How everyone can train like a Wimbledon Champ?
We are now deep into week two of Wimbledon so how can you utilise tennis training to take your own performance to the next level?
As mentally frustrating as golf, as physically demanding as squash, as rewarding as safe-cracking, tennis is not just for Wimbledon fortnight, but works just as well in the other 50 weeks of the year – these top tips will transfer across to help your training reach the next level.
1. Get on the track
It’s no use hitting like a monster if you lumber towards incoming shots like one, too. Work on your court speed with running repetitions – Andy Murray does them, and if it’s good enough for a Wimbledon champion, it’s good enough for you. A simple (to remember, if not to do) workout is 10 x 400m on a flat stretch of road or an athletics track. Warm up with a mile of gentle running, then blast out 10 repetitions with a 90-second recovery between each one, during which you can walk, jog very slowly or just visualise acing your way to a Grand Slam victory. Whatever works for you.
2. Hit the gym
A good tennis game relies on short, explosive efforts, running towards the ball, turning quickly, doing it again. And again. And again. Work on your explosive power in the gym with plyometric exercises– box jumps with increasing height as you gain confidence, split lunge jumps where you switch from one leg to the other, star jumps – jumps are all good. Rotational exercises are also important, as is core work, and a Swiss ball workout ticks both those boxes.
3. Lift heavy things
If you are aiming to be at your best for summer games, then consider the winter as the time you lay your foundations, building strength through the whole body. squats, bench presses, lunges, deadlifts, shoulder presses, cable wood chops – all using weight or resistance – will target the key muscles. As the spring approaches, build on that strength with increased weights, but fewer reps. Then, as your actual competitive season arrives, switch to your plyometric drills or workouts.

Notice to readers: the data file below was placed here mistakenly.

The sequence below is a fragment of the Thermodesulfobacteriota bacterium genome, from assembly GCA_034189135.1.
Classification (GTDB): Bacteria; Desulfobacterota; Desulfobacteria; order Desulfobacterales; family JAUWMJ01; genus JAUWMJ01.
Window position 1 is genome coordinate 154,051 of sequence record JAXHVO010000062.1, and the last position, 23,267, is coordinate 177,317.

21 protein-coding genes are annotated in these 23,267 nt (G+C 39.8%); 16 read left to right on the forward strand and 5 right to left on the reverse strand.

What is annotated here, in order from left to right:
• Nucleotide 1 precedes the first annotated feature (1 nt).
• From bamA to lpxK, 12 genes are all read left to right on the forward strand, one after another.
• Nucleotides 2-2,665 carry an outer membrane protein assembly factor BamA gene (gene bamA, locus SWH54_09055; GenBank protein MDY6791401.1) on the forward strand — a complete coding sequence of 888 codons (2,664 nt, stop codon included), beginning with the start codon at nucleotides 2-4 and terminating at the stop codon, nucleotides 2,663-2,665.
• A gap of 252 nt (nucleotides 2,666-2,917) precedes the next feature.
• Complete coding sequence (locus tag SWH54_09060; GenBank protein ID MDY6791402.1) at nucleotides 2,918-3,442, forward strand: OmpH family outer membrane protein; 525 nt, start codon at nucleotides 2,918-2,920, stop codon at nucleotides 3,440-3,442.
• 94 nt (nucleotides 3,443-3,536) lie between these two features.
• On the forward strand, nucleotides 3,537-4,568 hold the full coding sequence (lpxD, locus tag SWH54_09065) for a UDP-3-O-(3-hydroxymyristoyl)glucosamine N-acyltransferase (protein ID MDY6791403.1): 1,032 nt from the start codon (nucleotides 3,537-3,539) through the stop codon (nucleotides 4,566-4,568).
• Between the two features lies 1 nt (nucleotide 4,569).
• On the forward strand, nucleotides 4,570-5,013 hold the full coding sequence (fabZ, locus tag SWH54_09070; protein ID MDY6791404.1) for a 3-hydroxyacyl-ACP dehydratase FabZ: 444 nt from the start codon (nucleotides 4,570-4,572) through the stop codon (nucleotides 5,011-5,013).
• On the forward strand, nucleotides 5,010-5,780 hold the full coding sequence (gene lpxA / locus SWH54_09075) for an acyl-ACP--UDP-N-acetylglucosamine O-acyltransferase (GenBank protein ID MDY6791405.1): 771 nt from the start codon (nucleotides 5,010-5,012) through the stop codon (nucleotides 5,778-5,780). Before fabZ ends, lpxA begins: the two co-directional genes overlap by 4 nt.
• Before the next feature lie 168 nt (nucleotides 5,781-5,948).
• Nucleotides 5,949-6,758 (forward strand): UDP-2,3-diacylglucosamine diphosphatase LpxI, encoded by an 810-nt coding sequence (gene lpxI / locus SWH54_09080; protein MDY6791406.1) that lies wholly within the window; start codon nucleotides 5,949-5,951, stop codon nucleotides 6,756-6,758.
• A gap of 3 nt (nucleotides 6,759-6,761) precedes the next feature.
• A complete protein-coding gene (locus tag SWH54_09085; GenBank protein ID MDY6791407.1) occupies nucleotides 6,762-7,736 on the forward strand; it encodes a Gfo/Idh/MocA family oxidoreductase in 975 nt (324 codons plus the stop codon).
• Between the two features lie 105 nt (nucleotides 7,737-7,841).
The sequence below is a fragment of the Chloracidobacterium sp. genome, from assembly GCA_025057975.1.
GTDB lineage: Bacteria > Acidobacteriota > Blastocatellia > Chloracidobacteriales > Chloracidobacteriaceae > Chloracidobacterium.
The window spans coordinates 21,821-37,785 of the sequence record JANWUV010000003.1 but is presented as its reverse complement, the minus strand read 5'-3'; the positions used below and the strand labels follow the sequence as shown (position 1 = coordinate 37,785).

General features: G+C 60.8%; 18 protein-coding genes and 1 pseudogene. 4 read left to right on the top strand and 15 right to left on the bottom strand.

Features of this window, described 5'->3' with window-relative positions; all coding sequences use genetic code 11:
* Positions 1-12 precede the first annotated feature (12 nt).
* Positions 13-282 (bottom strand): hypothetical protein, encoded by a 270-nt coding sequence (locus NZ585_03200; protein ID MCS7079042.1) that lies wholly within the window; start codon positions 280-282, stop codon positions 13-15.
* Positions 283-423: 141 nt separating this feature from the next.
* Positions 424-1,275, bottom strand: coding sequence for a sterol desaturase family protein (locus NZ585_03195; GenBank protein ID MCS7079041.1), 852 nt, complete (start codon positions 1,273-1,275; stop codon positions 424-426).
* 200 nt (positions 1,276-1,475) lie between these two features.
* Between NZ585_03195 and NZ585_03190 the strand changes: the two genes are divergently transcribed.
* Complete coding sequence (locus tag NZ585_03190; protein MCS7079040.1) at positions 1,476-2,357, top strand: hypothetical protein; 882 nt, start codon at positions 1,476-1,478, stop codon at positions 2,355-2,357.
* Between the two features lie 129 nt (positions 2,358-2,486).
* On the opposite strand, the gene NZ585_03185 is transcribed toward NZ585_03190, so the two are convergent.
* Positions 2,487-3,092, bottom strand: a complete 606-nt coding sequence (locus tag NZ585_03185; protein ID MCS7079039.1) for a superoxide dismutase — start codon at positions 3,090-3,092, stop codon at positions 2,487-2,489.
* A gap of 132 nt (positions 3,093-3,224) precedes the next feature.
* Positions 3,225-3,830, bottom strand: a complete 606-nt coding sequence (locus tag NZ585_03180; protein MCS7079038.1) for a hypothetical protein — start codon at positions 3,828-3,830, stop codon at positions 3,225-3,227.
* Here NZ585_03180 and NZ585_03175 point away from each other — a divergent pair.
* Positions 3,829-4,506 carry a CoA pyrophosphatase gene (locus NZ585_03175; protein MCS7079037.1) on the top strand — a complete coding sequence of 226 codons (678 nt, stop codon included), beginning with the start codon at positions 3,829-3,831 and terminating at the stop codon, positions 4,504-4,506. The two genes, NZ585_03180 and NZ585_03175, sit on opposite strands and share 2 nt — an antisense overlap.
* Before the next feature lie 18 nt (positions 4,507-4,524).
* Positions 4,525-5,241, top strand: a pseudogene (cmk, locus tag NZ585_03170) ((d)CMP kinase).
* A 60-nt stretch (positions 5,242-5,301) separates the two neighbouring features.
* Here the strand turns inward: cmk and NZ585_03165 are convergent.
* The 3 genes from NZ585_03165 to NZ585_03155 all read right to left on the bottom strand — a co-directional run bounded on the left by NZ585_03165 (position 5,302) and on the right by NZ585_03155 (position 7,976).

Think of those pictures of Boris Becker flying near-horizontally through the air to make a winning volley. Then think of yourself, sitting on your backside at a desk all day. Not ideal preparation for an evening game. Try a regular yoga class – not only will it improve your flexibility but it’s also particularly good for helping tennis elbow. If you’re already a budding yogi, poses that are particularly good for tennis are Downward Dog, the Triangle pose and the oddly named Cow Face Pose, where your arms meet behind your back – ideal for stretching out overworked shoulders. The meditative and relaxation element of yoga could also help your mental game. Imagine what John McEnroe could have done, if only he’d signed up to Bikram.
5. Consider that coaching
It might not be the cheap option, but if you are really keen to improve your game, nothing can beat a good coach. The Lawn Tennis Association has a directory of coaches based across the UK and many of these will do group sessions, which would help keep your budget down. Prices do vary, but a rough estimate would be £30 for an hour of solo coaching – less, of course, if you share. On the other hand, you could also stay indoors, glued to your computer – there are some really good coaching videos online to help you master technical aspects of the game.
6. Find your kind of club
A lot of people are put off by the idea that tennis clubs are only for those rich in both cash and time. Certainly some – though not all – have prohibitive fees and waiting lists as long as Novak Djokovic’s reach. Do ask at your local one, though, because you might be surprised at how reasonable some can be, with off-peak reductions often available. Local councils also put on their own coaching sessions – as does Tennis For Free (TFF), a community sports charity. It has weekly, family oriented and coach-led sessions in parks around the country, as well as offering free court access.